Betsy DeVos Confirmed as Donald Trump’s Education Secretary
Despite the surge of protests and delays, Democrats were unable to stop the confirmation of Betsy DeVos for education secretary.
Democrats have just been mugged by reality: Despite the protests, the urgent phone calls, and the delays, they were unable to stop the confirmation of the Education Secretary Betsy DeVos.
While they wounded her politically, forcing a narrow vote in the Senate, DeVos' ascension to the cabinet illustrates the limits of activism from the left in the early era of Donald Trump’s presidency.
It was a tight vote Tuesday: both Lisa Murkowski of Alaska and Susan Collins of Maine bucked the Republican party line to join with Democrats, leading to a 50-50 vote in the Senate. Vice President Mike Pence was required to break the tie and confirm DeVos.
"There never has had to be a vice president to break a tie for a cabinet secretary before. So activism convinced Republicans… so look, we're having an impact," Sen. Tim Kaine told The Daily Beast. "We won't win every battle right now, but the activism of people… has got to continue. It shows the best aspects of our system."
Kaine, who was Hillary Clinton’s running mate, told reporters that his office has received more calls on the DeVos nomination than any other time during his tenure in the Senate, including during the 2013 federal government shutdown. But while Democrats were able to gum up the works—Senate Republicans have complained that the current slate of cabinet confirmations have been the slowest since George Washington— they were unable to block the nominee they were most anxious to prevent from entering office.
"She is the most incompetent cabinet-level nominee I have ever seen," said Democratic Sen. Al Franken.
DeVos is something of an easy target for the left: a billionaire Republican donor with little experience in government or public education. She was voted down by senators representing a wide portion of the ideological spectrum: everyone from moderate Republican Sen. Susan Collins to progressive champion Sen. Elizabeth Warren.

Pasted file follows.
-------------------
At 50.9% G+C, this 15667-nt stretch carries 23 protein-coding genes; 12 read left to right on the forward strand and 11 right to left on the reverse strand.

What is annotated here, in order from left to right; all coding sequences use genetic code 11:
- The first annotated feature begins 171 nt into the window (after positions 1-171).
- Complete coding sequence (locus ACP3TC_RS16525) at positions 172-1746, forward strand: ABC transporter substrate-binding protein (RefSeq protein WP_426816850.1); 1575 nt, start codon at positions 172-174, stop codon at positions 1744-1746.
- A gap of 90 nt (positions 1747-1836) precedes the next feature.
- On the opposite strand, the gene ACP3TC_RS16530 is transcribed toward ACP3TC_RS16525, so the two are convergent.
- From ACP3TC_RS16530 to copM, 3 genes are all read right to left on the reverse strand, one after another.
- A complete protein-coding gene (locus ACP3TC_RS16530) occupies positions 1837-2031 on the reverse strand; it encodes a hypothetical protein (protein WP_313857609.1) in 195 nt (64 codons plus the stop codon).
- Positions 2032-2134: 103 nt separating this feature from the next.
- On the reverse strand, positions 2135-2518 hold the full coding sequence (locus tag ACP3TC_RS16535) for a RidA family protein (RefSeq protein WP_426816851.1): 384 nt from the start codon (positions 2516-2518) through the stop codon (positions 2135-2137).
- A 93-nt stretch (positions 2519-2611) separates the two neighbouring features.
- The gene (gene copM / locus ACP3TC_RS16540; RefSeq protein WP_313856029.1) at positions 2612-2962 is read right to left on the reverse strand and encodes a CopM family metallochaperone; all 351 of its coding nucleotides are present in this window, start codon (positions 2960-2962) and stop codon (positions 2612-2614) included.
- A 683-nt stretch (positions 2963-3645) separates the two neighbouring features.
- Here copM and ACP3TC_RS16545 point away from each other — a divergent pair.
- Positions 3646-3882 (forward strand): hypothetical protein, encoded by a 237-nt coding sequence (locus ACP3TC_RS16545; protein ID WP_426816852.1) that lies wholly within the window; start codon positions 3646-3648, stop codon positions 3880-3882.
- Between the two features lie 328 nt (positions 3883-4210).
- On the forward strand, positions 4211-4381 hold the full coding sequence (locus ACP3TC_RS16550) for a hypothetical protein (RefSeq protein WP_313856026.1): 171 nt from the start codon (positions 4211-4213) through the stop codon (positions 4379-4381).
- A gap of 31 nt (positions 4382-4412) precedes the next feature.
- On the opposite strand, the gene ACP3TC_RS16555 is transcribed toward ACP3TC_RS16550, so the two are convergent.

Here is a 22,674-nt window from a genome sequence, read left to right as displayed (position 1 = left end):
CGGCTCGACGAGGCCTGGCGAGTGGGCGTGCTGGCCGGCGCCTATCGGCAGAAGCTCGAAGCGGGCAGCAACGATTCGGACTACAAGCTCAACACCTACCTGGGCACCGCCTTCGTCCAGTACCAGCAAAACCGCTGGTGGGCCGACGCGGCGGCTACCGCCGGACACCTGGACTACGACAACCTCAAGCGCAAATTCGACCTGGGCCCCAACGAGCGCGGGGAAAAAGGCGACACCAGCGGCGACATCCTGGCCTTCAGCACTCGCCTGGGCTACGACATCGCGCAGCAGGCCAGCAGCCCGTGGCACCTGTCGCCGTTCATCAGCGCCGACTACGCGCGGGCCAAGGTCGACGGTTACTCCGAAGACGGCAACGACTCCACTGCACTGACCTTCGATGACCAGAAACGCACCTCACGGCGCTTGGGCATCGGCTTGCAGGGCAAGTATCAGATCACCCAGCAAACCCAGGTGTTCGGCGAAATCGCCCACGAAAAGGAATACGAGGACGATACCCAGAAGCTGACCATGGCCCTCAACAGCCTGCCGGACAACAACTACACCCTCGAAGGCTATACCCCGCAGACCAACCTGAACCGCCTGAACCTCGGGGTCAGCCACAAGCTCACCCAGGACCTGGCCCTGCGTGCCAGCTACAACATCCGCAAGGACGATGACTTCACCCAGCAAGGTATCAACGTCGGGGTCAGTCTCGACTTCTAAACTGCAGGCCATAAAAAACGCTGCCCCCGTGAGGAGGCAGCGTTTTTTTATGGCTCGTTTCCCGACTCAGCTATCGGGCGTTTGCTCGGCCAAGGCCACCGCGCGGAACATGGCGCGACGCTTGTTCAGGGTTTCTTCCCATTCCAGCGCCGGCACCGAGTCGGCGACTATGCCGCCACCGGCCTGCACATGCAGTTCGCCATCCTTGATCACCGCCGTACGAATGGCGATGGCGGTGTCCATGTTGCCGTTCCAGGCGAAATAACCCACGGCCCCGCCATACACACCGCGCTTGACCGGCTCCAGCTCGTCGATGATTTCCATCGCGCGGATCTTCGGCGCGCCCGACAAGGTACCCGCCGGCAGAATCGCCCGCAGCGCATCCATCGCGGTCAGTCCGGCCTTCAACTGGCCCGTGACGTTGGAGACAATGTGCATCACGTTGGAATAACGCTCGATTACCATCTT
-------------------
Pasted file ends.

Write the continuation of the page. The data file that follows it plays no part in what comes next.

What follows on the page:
"It is a shame that someone who has never been a teacher or administrator, and who holds no degree in education policy, will now helm the agency tasked with educating our children and training our workforce," said Sen. Tammy Duckworth, a Democrat who recently replaced a Republican senator from Illinois. "Unfortunately, our children and our nation will suffer the consequences of this decision for decades to come.”
The newly-confirmed Education Secretary drew criticism for her shaky confirmation hearing, during which she appeared unfamiliar with the Individuals with Disabilities Education Act, which guarantees children with disabilities protections in their schooling. She also made a much-lampooned comment about why guns should be permitted in schools.
"Mrs. DeVos cited that grizzly bears in Wyoming is one legitimate reason why guns should be allowed in schools. Yet, the vast majority of our nation’s schools face zero threat of an attack from grizzly bears that would justify the risk of allowing guns on their premises," Democratic Sen. Dianne Feinstein said after the vote Tuesday afternoon.
Still, the former vice presidential candidate tried to see the brighter side of things—that Democratic activism has sent a shot across the bow of the Trump administration, and will continue to send a message of opposition where appropriate.
"People who have authoritarian tendencies, and sadly our president and some of his advisers, they don't like it—they don't like criticism or peaceful protest,” Kaine said. “But what we're showing is that, whether it's in Congress, or in peaceful protests, or in the courts, whether it's online—we're not going to just go away quietly, when someone is hurting our values, and hurting our people, and hurting our country."